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Czech News in English » News » Politics » Sobotka: New ČSSD platform is based on freedom, solidarity

Sobotka: New ČSSD platform is based on freedom, solidarity

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Prague, Feb 11 (CTK) – The Czech Social Democrat (CSSD) long-term programme is based on the principles of freedom, justice and solidarity, CSSD leader Bohuslav Sobotka said after the party’s central executive committee approved the programme on Saturday.

The forthcoming national election conference of the CSSD will decide on the final version of the programme.

“We are no short-term marketing project,” Prime Minister Sobotka, hinting at the ANO movement of Finance Minister Andrej Babis.

Opinion polls show that ANO has been the most popular party in the country for many months, followed by the CSSD. The general election is due in October.

Sobotka said the Social Democrats wants to defend the interests of employees, families with children, pensioners and people with average incomes.

“It seems important to me to realise that billionaires do not defend the interest of ordinary people,” he said, against referring to the wealthy businessman Babis who is the second richest person in the country according to Czech Forbes magazine.

Despite disputes between ANO and the CSSD, the Social Democrats want the current government, including also the Christian Democrats (KDU-CSL) to rule until the elections.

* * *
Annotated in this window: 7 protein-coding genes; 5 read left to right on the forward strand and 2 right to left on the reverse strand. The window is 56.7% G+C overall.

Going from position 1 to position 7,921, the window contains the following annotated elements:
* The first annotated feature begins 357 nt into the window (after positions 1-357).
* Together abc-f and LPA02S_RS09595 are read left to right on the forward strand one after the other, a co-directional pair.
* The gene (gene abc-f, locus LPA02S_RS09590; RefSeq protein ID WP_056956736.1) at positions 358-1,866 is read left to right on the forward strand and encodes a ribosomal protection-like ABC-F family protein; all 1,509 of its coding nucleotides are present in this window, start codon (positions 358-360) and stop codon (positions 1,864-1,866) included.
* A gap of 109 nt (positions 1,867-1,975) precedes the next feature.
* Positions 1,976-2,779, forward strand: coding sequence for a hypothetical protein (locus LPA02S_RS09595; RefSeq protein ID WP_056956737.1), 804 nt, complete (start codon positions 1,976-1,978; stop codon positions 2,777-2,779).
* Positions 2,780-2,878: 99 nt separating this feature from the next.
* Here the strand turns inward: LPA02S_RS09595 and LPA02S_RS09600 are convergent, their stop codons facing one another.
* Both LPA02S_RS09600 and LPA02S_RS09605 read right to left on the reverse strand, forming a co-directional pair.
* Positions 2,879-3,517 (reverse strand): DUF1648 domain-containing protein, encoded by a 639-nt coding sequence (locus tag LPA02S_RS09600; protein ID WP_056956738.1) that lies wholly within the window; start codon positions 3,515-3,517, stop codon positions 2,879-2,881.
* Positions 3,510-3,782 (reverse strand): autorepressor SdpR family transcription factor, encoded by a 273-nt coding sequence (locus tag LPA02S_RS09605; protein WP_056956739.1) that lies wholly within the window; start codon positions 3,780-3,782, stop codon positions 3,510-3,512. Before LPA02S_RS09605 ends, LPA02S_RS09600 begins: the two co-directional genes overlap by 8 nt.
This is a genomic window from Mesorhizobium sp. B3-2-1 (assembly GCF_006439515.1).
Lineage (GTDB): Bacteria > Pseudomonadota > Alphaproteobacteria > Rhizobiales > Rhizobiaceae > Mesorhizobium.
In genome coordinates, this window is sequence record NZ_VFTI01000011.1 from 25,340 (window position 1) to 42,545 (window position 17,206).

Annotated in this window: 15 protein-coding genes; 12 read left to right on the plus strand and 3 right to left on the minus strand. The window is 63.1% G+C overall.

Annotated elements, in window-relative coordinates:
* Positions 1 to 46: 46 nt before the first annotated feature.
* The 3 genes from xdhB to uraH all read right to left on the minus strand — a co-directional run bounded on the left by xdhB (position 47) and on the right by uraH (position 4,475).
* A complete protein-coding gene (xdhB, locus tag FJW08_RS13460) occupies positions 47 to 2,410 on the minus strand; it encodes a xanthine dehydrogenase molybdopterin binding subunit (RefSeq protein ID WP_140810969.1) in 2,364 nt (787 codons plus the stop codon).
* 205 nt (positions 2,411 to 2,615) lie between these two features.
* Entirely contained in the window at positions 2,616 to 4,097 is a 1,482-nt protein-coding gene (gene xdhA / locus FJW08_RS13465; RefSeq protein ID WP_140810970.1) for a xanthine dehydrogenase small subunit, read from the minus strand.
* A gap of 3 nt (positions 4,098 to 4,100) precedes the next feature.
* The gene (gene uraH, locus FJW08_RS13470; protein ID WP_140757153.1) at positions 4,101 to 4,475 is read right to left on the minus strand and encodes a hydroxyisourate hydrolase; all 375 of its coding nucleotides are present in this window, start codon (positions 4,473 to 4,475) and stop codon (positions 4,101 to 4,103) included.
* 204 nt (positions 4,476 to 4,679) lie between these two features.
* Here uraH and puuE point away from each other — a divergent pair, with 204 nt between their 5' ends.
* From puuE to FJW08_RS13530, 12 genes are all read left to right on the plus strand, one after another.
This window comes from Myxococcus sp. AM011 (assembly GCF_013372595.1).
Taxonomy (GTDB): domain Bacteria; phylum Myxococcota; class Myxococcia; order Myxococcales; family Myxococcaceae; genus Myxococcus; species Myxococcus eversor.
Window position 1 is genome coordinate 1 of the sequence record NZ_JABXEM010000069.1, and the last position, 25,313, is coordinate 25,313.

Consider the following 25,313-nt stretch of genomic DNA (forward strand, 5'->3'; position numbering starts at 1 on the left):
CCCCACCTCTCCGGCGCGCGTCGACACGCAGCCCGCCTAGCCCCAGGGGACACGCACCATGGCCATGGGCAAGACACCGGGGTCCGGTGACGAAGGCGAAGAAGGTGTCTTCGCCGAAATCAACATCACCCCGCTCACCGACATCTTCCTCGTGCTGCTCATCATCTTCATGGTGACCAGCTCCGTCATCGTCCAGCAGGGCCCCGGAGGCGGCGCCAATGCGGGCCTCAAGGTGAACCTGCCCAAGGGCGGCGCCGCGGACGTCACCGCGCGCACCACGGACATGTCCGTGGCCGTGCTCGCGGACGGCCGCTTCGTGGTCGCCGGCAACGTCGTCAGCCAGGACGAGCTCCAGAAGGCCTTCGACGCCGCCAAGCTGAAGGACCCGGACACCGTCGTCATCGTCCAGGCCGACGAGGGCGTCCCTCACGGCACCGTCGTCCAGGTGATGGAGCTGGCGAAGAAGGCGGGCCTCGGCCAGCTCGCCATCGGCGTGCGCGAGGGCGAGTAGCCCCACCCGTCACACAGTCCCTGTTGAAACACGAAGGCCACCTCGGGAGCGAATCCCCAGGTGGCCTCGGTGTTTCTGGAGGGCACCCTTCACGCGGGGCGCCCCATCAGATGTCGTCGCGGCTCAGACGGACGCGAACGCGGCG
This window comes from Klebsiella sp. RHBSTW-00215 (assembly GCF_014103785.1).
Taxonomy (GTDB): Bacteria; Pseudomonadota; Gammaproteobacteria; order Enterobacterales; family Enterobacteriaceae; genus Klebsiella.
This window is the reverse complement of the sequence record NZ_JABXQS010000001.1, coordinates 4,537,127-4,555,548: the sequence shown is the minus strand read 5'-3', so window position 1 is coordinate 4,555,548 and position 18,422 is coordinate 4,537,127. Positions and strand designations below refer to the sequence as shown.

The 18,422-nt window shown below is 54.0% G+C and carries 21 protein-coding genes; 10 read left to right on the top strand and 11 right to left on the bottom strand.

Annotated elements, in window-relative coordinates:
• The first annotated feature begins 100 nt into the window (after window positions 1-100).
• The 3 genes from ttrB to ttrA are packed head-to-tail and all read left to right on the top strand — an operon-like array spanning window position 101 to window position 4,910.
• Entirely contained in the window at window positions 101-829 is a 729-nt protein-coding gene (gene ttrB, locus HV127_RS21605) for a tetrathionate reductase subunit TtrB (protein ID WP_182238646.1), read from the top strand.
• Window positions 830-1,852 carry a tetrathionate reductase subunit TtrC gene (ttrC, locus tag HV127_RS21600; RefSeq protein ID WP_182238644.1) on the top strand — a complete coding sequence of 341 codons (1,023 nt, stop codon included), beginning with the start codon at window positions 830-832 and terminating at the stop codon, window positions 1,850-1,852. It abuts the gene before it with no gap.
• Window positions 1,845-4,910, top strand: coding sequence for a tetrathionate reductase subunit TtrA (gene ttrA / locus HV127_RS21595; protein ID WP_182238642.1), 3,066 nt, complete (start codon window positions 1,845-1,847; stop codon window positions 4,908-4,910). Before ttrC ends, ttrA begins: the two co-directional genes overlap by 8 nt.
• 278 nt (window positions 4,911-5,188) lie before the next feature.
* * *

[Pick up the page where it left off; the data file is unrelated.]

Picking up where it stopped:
Sobotka said the CSSD programme for the autumn election will be based on the long-term programme.

The Czech Republic should be able to compete on the international market based on qualified workers and innovations rather than thanks to low salaries and low taxes, the party declares in its programme.

CSSD deputy chairman Lubomir Zaoralek said Finance Minister Andrej Babis (ANO) wants more unskilled labourers from the East to come to work in the Czech Republic. He said such production based on low-cost manual work is good for company owners such as Babis but not for the development of the national economy.

The Czech Republic must not get on the political and economic periphery, said Zaoralek, who is also foreign minister.

The CSSD wants to prevent exports of capital in form of dividends and reintroduce progressive taxation, it writes in its programme.

“My goal is to cut the tax burden of people with average incomes,” Sobotka said.

In the programme, the CSSD pledges to maintain free education and available public health care. The main security guarantees for the country are its memberships of the European Union and NATO.

Zaoralek said the discussion about the programme lasted about 18 months and the biggest disputes concerned power engineering and industry since there are different opinions on these fields in the CSSD.

The central executive committee also decided that a new post of the party’s economic director will be established so that the CSSD narrow political leadership would not have to deal with the financing.

In practice, Martin Starec will stay in charge of the financial affairs. He will give up the post of CSSD deputy chairman for the economy and become the economic director.

Sobotka said he would appoint Starec in the new post in the next few days.

As a result, the party will have five deputy heads who will all deal with political affairs.

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